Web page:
I still reflect back on that initial conversation at times. Why is it companies want the results but won’t do the work? Why is it that so few lean organizations pursue Lean Product Development practices?
While development throughput improvements of 2 to 5-fold is not uncommon, companies do not recognize or are unwilling to accept how truly inefficient they are in product development. There is not a way to directly compare like there is in manufacturing. Not recognizing the size of the opportunity is a significant factor in organizations not pursuing lean product development.
This is compounded by organizations not know where to start. Many erroneously begin by bringing what worked in manufacturing into the development system. Although some of the principles may translate from manufacturing, the approach is significantly different and there are fundamental differences between lean product development and lean manufacturing. Without guidance, companies struggle to get a foothold. Multiple miss-starts are quite common with organizations that do attempt eventually giving up or setting with drastically substandard improvements.
Organizations generally do not really comprehend how their product development system truly works. They are afraid to interfere in a process they don’t understand and can’t see. Product development is not something that an organization can ‘go see’ like a manufacturing plant. Innovation is highly guarded by companies with an unwillingness to let outsiders into their development environments to see what they are doing.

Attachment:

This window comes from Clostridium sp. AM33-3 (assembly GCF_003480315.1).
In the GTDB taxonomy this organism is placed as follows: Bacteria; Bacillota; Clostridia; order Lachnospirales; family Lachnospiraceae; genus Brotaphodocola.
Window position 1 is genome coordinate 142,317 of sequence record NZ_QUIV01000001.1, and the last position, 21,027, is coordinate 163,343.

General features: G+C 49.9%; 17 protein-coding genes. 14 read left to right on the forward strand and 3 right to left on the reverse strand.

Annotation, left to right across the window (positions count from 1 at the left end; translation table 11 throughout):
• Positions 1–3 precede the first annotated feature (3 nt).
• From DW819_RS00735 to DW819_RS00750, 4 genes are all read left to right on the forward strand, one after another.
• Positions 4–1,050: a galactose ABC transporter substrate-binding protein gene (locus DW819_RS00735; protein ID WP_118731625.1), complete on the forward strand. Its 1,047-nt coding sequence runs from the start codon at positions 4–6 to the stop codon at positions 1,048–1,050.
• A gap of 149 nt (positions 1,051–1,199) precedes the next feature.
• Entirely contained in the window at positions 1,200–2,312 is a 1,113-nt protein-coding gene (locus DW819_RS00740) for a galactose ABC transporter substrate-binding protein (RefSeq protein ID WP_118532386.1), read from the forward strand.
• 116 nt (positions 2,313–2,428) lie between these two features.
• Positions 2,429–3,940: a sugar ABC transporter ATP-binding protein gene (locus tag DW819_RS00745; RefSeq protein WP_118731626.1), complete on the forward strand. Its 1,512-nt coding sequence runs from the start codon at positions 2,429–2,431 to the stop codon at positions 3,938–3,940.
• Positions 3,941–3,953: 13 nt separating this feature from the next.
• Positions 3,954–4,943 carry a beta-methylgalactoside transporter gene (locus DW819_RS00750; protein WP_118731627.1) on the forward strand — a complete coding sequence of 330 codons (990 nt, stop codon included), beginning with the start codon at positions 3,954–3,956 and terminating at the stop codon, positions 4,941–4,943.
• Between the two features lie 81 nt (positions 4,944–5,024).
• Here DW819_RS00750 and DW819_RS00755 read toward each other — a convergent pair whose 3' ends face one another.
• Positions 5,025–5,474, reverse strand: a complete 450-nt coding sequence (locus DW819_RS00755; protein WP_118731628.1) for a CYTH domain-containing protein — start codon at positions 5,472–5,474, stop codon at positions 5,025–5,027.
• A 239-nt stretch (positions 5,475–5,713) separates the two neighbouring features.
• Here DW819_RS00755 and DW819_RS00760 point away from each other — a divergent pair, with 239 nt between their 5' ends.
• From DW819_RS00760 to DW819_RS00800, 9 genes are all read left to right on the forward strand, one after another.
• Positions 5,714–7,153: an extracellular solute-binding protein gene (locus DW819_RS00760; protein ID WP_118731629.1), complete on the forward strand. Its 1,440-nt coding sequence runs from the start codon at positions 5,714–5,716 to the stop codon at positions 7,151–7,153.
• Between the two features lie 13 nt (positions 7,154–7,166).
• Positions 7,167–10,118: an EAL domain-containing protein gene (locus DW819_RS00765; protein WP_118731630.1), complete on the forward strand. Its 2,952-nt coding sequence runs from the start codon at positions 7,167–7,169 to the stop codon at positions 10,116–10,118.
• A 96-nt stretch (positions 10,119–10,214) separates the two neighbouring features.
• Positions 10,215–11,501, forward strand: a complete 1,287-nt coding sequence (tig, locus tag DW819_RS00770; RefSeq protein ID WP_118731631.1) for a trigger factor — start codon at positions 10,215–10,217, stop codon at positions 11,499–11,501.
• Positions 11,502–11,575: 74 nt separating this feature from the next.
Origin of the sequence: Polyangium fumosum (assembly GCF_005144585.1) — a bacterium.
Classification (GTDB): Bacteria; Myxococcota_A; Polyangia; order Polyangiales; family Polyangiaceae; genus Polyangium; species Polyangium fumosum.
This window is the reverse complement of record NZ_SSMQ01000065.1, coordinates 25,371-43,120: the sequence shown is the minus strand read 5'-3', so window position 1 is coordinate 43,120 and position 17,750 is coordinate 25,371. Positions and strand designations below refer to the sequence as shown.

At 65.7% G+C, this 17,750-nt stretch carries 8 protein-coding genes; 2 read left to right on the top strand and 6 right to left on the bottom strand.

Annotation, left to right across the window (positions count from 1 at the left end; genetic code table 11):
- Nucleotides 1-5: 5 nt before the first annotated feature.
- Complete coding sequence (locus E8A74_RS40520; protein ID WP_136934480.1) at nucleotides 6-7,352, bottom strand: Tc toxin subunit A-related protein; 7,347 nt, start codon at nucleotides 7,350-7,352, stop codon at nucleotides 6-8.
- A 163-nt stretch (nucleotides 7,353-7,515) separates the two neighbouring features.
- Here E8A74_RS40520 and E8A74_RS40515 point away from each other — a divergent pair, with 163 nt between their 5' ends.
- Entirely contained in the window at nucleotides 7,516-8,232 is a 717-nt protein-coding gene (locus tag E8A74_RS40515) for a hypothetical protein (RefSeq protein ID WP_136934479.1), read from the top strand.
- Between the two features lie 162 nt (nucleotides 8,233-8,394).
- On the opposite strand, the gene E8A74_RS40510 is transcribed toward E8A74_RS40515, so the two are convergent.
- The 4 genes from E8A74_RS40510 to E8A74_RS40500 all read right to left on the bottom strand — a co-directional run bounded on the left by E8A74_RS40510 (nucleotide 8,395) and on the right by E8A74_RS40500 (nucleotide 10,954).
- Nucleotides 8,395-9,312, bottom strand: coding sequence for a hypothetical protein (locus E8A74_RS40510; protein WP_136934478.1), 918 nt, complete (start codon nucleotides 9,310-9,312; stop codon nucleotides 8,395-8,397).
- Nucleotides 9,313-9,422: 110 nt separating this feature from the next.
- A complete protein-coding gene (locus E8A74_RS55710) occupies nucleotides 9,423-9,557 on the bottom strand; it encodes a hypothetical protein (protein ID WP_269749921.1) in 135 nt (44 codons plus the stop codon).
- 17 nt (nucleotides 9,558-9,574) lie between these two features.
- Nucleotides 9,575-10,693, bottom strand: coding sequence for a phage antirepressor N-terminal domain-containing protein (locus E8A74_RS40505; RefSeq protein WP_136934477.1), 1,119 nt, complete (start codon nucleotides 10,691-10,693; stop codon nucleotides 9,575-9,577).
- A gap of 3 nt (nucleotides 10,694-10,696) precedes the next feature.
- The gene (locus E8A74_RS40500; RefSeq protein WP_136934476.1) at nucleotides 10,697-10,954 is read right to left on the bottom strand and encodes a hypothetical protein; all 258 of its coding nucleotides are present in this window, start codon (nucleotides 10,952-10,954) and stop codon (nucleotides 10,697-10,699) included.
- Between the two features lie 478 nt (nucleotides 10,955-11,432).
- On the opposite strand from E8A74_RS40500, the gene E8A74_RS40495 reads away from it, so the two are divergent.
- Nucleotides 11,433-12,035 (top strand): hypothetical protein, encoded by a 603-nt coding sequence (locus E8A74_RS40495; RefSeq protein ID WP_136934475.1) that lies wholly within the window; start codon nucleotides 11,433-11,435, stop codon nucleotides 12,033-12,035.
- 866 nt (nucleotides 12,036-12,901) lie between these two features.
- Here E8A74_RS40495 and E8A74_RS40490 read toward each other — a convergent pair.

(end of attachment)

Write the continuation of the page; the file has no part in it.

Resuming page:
These factors compound to result in organizations unfortunately not pursuing Lean Product Development practices. Recently there has been a trend toward the adoption of Agile methods to product development. Agile is a small subset of lean product development methods which has shown tremendous improvements in software development. Without a better model, organizations are beginning to implement these practices to their development systems. Although they see improvements from Agile, the improvement is a small sample of what is truly possible and does not encompass the entire compliment of lean product development methods. Perhaps this is the first step necessary for organizations to learn how significant adopting lean product development in their company can be and a first step for lean organizations to pursue Lean Product Development practices.
For those organizations looking to truly excel in product development, the adoption of lean product development provides a mechanism to drastically drive business performance.
About the Author:
Dantar Oosterwal is highly regarded as a global thought-leader in Lean Innovation & Product Development systems as well as an advisor, speaker and award-winning author. He has a passion for learning and applying lean product development systems to impact improvements of business performance. Dantar has championed many large and global operational improvement initiatives as well as developed and led Lean Innovation transformations for organizations resulting in profound improvements to both top-line revenue and bottom-line efficiency. He has been awarded the Shingo Prize for his work in Lean Innovation by the Shingo Institute, the Outstanding Corporate Innovator award from PDMA and several product patents. Dantar has served as the Global Vice President of Innovation at Sara Lee and Product Development & Product Planning Leader at Harley-Davidson Motor Company. His consulting experience spans a diversity of industries ranging from raw materials (mining and chemicals) to high-tech defense systems. Oosterwal is currently working on his PhD at Ecole Polytechnique Federale Lausanne (EPFL) in the area of Lean Product Development.
 Journal of Financial Economics 107